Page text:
His first defeat came in November 1962 his 35th fight after 34 straight wins. He was beaten by Leroy Jeffery, an American featherweight, by a technical knockout in the second round after having been knocked down three times.

In January 1963, he defended his British title for the third time, defeating Johnny Morrisey by a technical knockout in the eleventh, in Glasgow.

In July 1963, he challenged for the European featherweight title, fighting Italian holder, Alberto Serti in Cardiff. Winstone won the title when the referee stopped the fight in the fourteenth round.

On month later he defended both titles against Billy Calvert in Porthcawl, winning on points over fifteen rounds. In December 1963 he again defended his titles against John O’Brien, again winning on points.

In January 1964 he suffered only his second defeat in 45 fights, losing to the American, Don Johnson.

In May 1964 he defended his European title against Italian, Lino Mastellaro at the Empire Pool, winning by a technical knockout in the Eighth round.

In January 1965 he defended his European title again, against Frenchman, Yves Desmarets in Rome. He won on points over fifteen rounds.

World Title Fights
In September 1965 he challenged for the WBA and WBC World featherweight titles held by the Mexican southpaw, Vicente Saldivar. The fight was held at Earls Court Arena, London and Saldivar won on points over fifteen rounds.

In March 1966 he defended his European title against Andrea Silanos in Italy winning by a technical knockout in the fifteenth round. In September 1966 he defended it against Belgian, Jean de Keers at Wembley and won on a technical knockout in three rounds.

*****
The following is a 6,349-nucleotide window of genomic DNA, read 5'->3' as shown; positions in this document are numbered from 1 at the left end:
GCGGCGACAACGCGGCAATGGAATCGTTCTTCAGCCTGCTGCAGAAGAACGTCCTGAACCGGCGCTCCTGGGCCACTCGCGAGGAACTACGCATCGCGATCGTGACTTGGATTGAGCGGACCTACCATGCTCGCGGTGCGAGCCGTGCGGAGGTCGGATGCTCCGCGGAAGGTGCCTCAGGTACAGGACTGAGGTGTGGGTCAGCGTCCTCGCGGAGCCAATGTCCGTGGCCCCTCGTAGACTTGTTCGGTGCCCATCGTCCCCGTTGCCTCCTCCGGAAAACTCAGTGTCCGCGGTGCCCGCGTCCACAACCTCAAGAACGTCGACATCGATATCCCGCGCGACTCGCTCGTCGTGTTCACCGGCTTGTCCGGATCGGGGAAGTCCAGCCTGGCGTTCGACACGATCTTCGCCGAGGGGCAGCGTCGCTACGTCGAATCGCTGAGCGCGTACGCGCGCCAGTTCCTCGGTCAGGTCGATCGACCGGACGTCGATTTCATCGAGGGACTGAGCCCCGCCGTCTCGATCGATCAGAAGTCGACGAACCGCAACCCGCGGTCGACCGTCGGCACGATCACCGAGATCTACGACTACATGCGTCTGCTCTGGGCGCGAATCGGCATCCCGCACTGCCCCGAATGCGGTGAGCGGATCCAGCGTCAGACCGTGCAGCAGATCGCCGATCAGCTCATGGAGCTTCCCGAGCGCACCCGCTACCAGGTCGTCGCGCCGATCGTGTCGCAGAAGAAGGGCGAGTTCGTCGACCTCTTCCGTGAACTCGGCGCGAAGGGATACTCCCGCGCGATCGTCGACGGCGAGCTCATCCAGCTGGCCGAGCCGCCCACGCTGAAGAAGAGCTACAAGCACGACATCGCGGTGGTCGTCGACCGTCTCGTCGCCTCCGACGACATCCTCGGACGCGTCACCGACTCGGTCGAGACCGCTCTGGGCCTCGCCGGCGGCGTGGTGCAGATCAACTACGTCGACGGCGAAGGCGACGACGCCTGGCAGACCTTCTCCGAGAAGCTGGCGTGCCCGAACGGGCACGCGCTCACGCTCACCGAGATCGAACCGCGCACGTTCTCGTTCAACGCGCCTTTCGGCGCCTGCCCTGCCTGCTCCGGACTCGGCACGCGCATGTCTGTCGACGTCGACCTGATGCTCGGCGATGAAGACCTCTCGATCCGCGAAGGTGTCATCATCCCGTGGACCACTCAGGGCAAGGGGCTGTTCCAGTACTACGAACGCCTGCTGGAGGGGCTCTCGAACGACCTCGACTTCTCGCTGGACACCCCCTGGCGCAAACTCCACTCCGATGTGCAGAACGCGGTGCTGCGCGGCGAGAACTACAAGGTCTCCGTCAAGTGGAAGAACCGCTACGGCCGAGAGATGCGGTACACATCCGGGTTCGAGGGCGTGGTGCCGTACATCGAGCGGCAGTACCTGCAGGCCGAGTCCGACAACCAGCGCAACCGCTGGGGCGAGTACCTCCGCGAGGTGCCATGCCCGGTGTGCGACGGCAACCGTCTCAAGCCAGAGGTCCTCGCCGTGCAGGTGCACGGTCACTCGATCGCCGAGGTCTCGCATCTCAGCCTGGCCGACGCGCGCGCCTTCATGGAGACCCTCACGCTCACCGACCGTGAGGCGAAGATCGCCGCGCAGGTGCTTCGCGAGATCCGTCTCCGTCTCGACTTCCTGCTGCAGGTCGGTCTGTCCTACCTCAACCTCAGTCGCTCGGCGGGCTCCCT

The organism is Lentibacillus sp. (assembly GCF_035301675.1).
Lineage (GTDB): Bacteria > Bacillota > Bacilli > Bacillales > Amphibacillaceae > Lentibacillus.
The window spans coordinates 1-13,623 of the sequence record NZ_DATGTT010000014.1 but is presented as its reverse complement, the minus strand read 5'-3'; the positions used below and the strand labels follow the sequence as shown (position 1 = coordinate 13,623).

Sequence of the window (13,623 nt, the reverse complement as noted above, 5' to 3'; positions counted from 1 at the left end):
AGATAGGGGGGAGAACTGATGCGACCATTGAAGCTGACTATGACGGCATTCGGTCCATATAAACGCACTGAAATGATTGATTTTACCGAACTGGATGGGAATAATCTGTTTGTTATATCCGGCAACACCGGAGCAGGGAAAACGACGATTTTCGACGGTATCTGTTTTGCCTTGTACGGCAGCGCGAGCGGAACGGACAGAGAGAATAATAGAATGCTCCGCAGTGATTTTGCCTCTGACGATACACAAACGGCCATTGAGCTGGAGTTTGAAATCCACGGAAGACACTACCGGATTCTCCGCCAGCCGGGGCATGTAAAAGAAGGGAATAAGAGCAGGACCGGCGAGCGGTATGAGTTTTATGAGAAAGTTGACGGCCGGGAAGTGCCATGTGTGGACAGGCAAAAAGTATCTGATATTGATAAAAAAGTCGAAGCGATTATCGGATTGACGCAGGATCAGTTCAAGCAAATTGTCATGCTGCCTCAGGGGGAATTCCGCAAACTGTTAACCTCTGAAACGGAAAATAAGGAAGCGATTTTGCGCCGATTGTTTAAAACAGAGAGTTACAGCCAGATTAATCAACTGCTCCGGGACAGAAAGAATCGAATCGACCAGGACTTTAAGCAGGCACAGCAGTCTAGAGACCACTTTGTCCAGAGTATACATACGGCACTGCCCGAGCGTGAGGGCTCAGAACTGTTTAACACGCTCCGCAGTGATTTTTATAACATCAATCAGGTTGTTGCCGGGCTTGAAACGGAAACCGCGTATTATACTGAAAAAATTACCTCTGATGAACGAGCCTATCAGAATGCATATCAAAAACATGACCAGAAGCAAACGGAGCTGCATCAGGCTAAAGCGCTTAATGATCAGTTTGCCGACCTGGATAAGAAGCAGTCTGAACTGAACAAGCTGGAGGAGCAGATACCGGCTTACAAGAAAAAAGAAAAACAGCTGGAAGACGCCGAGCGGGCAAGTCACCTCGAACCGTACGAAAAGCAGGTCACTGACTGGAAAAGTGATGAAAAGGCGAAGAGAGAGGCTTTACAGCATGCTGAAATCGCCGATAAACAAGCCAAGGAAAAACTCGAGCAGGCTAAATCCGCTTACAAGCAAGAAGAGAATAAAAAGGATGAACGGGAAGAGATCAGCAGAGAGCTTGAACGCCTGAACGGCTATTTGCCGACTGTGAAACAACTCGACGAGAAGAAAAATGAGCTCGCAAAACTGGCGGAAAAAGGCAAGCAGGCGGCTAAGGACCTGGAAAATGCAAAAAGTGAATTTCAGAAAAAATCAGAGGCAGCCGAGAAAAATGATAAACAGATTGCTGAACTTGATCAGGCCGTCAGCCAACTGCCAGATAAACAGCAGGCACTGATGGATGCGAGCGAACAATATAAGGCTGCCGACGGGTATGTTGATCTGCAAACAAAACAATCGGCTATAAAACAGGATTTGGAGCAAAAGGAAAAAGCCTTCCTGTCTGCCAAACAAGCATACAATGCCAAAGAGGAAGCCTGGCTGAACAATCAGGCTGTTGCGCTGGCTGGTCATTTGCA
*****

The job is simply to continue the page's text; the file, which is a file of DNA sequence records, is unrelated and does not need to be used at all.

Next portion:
In December 1966 he defended his British and European titles against the Welsh featherweight, Lennie Williams, defeating him at Port Talbot in eight rounds.

In June 1967 he was ready for another World title challenge against Vicente Saldivar, this time in Cardiff, but again lost on points, although the decision favoured Saldivar by only half a point.

Four months later, in October 1967, he fought Saldivar again, this time in Mexico City, but lost after being knocked down in the seventh and twelfth rounds. His manager threw in the towel in the twelfth.

After his latest successful defence, Saldivar announced his retirement leaving his World title vacant. In January 1968, Winstone fought the Japanese, Mitsunori Seki for the vacant WBC World featherweight title at the Royal Albert Hall. He won when the fight was stopped in the ninth due to a cut eye, and so finally gained a World title. Saldivar was in the audience to see his vacated title won by his old rival.

In July 1968 he defended his newly won World title against the Cuban, Jose Legra, at Porthcawl, Wales. Although Winstone had beaten Legra twice before, was knocked down twice in the first round. He continued fighting, but unfortunately he sustained a badly swollen left eye, which caused the bout to be stopped in the fifth round. Having lost the World title in his first defence, Winstone decided to retire at the age of 29.

He continued living in Merthyr Tydfil where he was immensely popular.

Shortly after retiring he was awarded the MBE
Later, he was made a Freeman of Merthyr Tydfil due to his boxing accomplishments.

In 2005, he beat Owen Money, Richard Trevithick, Joseph Parry and Lady Charlotte Guest to be named "Greatest Citizen of Merthyr Tydfil", in a public vote competition run by Cyfarthfa Castle and Museum as part of the centenary celebrations to mark Merthyr’s incorporation as a county borough in 1905.

His brother, Glyn Winstone continues to run a cafe business in the town's bus station under the boxing-themed trading-style "The Lonsdale Bar."